The one thing we did do that I hadn’t done with my family was take a very small plane over to Molokai to hike down into Kalaupapa National Park. This is where King Kamehameha V banished Hawaiian people with Hansen’s disease (leprosy). It’s a small peninsula on the north side of the already tiny island that is pretty isolated (you either have to fly in on an even tinier plane, or hike in down a crazy-steep trail), so it was basically the equivalent of sweeping people under a rug. A rug with amazing views, but a rug nonetheless. A bit shit really.

I’ve just looked this up because I couldn’t remember, but apparently that trail is 3.5 miles long. For a super-steep trail, that’s a fair distance (ALL THE SWITCHBACKS) but to my current mind, it doesn’t seem all that long. It’s NOT, really. However, to our lazy-ass, opposite-of-sporty, high school selves, it was soooooooo farrrrrrrrr. I know it’s normal for you to remember things seeming so much bigger as a kid, but you tend to think that way of seeing the world fades out before you’re a teenager. This is one of those memories that proves that your sense of your own relative smallness sticks around a lot longer than you recall.

My Aunt and Uncle put up with our whinging like champs. We certainly appreciated it and it was an amazing day, but you’re talking about girls who were constantly yelled at in gym class for walking when we were meant to be running the mile. So. That gives you an idea.

Anyway, we DID opt for the walk over the donkeys (donkeys!) or the tiny plane, and we were duly rewarded with a history lesson I definitely never would have learned had I not gone there. And a stunning place in general.

This was on the way back up the trail. My uncle looking suitably unimpressed with our lack of hiking love.

On the way back up the trail. My uncle looking suitably unimpressed with our lack of hiking love. (And we did have a permit by the way. You need one to get in to the peninsula.)

Travel Throwback Thursday

I’ve hijacked #tbt and turned it into #ttbt so I can tell stories about old photos of my past adventures. This time: the Great Ocean Road.

Lorne Pier

Lorne Pier

I suppose there’s nothing immediately remarkable about this picture. It’s just a dude fishing on a dock near Lorne on the Great Ocean Road in Australia. I certainly took much more exciting pictures on that portion of my big Oz/NZ adventure, but this is one of the ones I always think about first. I just really love it. I think the curve of the dock makes it look like there’s some sort of wide-angle panorama going on, but there’s no trickery in this shot. It just came out looking better than I expected it to.

That seemed to happen a lot there, actually. It’s just a naturally photogenic place. I remember staring out the window at one point thinking how strange it was that all of these places probably pretty much looked the same when there was no road here, and what people must have thought the first time they saw certain bits of the coast. Loch Ard Gorge in particular, which is one of the most amazing beaches I’ve ever seen.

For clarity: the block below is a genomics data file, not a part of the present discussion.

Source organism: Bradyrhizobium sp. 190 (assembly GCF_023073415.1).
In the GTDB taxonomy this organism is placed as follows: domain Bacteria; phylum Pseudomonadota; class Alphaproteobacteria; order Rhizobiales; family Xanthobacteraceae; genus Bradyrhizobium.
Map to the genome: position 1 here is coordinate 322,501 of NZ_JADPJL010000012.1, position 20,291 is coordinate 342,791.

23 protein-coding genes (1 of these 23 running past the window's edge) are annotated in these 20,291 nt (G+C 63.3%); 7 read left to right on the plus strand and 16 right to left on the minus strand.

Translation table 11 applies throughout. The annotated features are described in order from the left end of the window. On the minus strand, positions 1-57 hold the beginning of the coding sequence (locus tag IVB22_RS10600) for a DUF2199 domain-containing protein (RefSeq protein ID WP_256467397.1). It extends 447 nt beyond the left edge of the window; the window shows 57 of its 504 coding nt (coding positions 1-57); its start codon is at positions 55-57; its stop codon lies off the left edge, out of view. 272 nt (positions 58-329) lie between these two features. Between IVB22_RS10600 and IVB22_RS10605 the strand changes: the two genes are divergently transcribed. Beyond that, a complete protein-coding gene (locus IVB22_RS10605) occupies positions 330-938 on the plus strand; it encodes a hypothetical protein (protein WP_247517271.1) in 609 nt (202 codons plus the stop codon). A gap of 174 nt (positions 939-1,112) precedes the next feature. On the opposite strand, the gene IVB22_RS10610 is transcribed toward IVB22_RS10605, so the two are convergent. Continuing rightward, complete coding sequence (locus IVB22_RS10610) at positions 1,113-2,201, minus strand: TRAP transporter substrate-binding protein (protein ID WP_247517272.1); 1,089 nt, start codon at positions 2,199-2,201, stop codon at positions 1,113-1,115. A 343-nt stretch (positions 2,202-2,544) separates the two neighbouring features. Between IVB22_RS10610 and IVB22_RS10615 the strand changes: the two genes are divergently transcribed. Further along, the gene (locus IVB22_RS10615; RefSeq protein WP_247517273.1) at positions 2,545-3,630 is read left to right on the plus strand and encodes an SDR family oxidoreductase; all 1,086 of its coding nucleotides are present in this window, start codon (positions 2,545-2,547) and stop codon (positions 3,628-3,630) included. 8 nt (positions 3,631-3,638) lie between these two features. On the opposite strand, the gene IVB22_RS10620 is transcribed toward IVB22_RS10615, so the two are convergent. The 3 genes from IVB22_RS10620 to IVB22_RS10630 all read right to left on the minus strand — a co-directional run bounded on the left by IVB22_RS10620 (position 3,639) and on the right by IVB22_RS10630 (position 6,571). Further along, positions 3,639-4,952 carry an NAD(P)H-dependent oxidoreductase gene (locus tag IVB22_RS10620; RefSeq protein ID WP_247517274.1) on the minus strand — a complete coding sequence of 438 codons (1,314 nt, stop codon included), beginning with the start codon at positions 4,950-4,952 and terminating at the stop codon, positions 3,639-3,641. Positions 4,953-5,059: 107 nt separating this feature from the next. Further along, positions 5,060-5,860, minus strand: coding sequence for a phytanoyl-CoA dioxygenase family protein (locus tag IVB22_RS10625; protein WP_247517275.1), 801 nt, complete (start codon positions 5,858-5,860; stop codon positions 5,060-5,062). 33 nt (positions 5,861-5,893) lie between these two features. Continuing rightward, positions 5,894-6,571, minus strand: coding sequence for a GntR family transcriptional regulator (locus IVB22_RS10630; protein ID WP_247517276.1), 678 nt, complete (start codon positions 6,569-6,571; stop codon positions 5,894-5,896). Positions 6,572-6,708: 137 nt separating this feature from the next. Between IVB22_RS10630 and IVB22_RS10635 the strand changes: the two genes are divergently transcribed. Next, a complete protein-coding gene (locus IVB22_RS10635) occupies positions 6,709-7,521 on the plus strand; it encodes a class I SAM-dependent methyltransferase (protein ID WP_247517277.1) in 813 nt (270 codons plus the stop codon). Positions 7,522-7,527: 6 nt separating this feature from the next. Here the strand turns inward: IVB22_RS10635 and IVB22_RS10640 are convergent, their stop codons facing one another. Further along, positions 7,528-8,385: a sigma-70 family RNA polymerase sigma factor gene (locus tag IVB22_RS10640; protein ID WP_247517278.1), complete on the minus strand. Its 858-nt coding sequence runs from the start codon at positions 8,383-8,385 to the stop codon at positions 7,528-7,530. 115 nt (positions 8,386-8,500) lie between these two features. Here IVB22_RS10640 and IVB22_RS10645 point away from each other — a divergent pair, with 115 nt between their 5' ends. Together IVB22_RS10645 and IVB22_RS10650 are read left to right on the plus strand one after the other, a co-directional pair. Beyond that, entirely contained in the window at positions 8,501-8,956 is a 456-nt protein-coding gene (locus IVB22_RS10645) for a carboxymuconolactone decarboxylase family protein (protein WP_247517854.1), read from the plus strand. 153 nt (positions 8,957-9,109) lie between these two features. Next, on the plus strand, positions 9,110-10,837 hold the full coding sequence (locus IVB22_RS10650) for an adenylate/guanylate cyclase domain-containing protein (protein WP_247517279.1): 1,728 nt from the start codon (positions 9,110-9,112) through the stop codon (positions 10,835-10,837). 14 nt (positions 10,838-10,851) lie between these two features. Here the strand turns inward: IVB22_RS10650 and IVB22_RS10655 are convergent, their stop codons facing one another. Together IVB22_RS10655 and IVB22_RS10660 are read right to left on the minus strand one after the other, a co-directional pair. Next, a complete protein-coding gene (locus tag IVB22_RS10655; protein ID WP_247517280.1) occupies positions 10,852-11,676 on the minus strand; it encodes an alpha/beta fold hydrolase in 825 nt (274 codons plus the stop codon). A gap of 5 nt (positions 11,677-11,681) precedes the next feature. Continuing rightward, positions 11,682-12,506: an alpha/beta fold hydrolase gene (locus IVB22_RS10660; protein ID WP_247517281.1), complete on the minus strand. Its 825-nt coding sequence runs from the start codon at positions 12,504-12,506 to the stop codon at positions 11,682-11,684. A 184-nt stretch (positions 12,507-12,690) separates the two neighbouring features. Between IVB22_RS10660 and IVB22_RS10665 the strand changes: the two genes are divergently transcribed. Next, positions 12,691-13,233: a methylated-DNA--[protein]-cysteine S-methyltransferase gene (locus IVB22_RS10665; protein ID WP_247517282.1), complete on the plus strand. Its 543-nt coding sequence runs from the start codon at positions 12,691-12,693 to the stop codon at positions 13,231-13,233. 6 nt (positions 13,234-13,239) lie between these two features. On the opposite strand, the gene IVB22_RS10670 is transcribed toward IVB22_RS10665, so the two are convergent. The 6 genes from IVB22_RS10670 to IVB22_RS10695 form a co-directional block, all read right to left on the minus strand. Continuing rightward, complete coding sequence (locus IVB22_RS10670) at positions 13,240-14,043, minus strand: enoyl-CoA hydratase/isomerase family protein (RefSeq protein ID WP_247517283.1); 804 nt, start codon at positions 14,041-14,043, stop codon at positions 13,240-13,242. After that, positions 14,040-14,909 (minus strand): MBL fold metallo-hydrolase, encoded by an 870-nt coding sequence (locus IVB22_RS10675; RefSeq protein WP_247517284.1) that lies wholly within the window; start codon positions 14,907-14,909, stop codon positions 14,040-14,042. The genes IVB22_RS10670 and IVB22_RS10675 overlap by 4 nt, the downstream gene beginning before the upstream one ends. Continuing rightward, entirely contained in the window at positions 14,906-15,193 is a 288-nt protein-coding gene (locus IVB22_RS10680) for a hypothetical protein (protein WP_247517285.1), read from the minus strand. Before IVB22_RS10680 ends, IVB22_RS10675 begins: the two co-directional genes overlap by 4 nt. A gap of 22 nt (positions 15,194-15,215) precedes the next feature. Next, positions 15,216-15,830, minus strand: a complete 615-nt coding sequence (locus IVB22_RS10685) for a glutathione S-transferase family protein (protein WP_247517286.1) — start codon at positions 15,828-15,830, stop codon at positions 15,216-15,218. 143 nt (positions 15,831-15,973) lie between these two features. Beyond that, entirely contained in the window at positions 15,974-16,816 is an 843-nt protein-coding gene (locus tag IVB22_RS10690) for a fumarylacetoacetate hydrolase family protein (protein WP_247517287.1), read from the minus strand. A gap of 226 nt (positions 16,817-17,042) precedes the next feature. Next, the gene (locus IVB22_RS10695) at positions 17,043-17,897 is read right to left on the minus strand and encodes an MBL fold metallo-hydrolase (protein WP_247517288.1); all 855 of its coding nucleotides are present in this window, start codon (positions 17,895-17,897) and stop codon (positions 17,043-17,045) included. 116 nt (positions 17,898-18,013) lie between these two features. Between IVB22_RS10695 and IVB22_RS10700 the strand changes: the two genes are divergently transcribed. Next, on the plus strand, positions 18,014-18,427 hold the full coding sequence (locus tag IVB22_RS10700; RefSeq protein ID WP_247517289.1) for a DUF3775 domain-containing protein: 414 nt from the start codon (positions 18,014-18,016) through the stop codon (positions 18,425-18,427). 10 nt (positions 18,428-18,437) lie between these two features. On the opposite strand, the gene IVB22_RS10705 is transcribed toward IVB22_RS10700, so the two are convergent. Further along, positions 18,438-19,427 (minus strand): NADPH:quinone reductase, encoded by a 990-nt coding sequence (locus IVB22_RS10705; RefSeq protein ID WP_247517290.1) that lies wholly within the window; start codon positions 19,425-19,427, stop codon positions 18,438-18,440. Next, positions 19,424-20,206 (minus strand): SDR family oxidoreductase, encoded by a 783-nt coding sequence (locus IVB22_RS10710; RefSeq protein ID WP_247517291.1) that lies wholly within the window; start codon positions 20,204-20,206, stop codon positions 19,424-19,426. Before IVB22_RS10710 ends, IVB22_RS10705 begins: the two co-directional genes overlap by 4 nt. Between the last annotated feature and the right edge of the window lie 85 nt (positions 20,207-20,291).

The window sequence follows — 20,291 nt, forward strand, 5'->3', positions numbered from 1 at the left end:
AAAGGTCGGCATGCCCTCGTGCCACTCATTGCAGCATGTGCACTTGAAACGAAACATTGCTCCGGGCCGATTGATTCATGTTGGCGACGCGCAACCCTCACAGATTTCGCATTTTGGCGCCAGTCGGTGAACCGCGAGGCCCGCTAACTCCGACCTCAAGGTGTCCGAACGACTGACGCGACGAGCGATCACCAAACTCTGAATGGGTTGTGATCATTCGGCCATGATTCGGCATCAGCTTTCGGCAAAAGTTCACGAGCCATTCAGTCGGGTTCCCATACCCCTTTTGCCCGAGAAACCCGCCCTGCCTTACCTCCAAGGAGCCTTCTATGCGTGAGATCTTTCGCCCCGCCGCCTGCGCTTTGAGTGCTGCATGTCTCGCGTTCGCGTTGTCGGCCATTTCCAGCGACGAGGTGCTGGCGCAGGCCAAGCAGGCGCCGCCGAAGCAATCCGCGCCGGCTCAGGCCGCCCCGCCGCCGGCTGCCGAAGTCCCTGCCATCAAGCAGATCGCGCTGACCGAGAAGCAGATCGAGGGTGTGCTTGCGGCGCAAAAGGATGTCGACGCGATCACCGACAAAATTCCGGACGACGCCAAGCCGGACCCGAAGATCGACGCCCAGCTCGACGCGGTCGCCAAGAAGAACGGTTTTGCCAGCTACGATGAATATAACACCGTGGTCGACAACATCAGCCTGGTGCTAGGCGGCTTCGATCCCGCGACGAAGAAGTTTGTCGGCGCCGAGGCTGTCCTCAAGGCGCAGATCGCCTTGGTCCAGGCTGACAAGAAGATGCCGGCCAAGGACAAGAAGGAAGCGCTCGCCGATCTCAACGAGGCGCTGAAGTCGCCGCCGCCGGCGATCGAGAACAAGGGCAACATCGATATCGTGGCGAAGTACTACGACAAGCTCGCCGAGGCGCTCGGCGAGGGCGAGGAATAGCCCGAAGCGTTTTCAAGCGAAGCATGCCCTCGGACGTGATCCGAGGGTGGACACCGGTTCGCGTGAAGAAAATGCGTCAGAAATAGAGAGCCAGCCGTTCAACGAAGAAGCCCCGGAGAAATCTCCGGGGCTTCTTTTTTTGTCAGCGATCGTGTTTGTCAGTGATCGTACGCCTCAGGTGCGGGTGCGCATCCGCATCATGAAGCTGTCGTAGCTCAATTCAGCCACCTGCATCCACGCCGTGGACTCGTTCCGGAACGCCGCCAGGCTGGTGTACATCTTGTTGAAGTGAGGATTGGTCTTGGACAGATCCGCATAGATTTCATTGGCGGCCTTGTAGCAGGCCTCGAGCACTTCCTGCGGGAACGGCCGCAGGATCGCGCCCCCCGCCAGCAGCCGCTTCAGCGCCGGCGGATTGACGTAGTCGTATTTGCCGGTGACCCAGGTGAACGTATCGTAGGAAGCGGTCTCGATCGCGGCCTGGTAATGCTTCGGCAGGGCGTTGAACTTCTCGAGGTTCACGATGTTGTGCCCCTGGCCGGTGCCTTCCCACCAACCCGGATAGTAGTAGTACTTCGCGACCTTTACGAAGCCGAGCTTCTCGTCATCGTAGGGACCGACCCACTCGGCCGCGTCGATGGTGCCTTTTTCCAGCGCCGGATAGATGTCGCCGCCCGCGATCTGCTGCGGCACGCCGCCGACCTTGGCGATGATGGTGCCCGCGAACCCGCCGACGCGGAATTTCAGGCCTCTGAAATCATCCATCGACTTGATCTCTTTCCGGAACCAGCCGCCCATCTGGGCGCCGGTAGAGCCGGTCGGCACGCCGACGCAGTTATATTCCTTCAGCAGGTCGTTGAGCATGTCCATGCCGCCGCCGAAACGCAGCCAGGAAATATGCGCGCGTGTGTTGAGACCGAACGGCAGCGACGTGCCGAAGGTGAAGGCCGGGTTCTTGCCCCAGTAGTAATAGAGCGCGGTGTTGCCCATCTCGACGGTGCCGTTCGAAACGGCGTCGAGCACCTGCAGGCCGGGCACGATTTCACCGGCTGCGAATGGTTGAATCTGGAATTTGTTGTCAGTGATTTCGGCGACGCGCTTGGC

Loch Ard Gorge

Loch Ard Gorge

In any case, we were there in September/October, off season, so it was too cold to swim, but we had most places relatively to ourselves, which made it that much better. Sometimes if you go somewhere off season everything is closed and you can’t really enjoy as much as you otherwise would, but I don’t think that’s true of the Ocean Road. It also made for some particularly memorable segments of driving in the middle of nowhere, losing radio stations and feeling like we might well be the last people left on the planet.

I have nothing but enthusiastic endorsement for driving the Great Ocean Road, and if you ever find yourself in that part of the world, I highly, highly recommend it. It’s one of the nicest things I’ve ever done. Loads of lovely little towns, amazing beaches, good food, and some of the best hostels I’ve ever experienced. And if you like driving, the first bit of the road is probably one of the most fun, curvy, scenic drives you can do.

Also: (obviously) Koalas!

Koala

Sleepy, snuggly koalas.

Travel Throwback Thursday

I’ve hijacked #tbt and turned it into #ttbt so I can tell stories about old photos of my past adventures. This time: the northern lights that were not the Northern Lights.

Gothenburg

You can hardly blame us for thinking it! Photo © Duncan Blair

They really weren’t.

Last year in December, my friend Duncan and I went to Gothenburg to see a Movits! gig. It was a totally crazy plan that spawned an awesome short trip. One of the ways we managed to do this super cheaply was taking flights using some of my air miles, and that meant flying into Heathrow at night and out to Gothenburg early the next morning. So we spent a fairly restless night on the soft seats of Costa Coffee in T5 arrivals.

When we got to Gothenburg, we walked around on nearly zero sleep until it was show time. We’d arrived slightly before the hostel check-in time so we couldn’t just go take a nap. This was probably a good thing, as we saw most of the city, and it was fantastic.

Being so far north, it got dark at about 3, and the northern lights were on my mind as I’d kept hearing they’d been particularly active lately. Neither of us had ever seen them, and when we were walking back to the hostel to get ourselves organised before the show, I turned around to look back the way we’d come and the sky was glowing green. Really, really crazily, I started asking which way was north, because SURELY that’s the northern lights. WHAT ELSE could it be? (Oh, I don’t know, Kate, light pollution? An excess of festive, decorative lights being reflected in the very low cloud-cover? SLEEP DEPRIVATION?)